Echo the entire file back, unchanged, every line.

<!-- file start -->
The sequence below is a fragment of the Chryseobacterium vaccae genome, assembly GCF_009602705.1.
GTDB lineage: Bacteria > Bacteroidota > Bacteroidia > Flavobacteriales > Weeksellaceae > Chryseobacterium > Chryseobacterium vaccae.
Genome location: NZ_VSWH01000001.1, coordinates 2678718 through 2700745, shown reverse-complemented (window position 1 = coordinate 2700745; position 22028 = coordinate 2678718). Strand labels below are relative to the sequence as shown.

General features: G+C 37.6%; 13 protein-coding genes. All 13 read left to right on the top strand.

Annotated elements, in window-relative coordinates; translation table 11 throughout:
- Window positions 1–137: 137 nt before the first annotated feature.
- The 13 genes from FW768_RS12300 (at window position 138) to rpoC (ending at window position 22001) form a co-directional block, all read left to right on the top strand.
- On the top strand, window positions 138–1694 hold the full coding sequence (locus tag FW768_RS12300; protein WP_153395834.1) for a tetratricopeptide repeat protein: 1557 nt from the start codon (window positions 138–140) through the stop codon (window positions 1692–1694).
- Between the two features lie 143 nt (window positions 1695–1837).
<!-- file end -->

The sequence below is a fragment of the Chryseobacterium vaccae genome, assembly GCF_009602705.1.
GTDB lineage: Bacteria > Bacteroidota > Bacteroidia > Flavobacteriales > Weeksellaceae > Chryseobacterium > Chryseobacterium vaccae.
Genome location: NZ_VSWH01000001.1, coordinates 2678718 through 2700745, shown reverse-complemented (window position 1 = coordinate 2700745; position 22028 = coordinate 2678718). Strand labels below are relative to the sequence as shown.

General features: G+C 37.6%; 13 protein-coding genes. All 13 read left to right on the top strand.

Annotated elements, in window-relative coordinates; translation table 11 throughout:
- Window positions 1–137: 137 nt before the first annotated feature.
- The 13 genes from FW768_RS12300 (at window position 138) to rpoC (ending at window position 22001) form a co-directional block, all read left to right on the top strand.
- On the top strand, window positions 138–1694 hold the full coding sequence (locus tag FW768_RS12300; protein WP_153395834.1) for a tetratricopeptide repeat protein: 1557 nt from the start codon (window positions 138–140) through the stop codon (window positions 1692–1694).
- Between the two features lie 143 nt (window positions 1695–1837).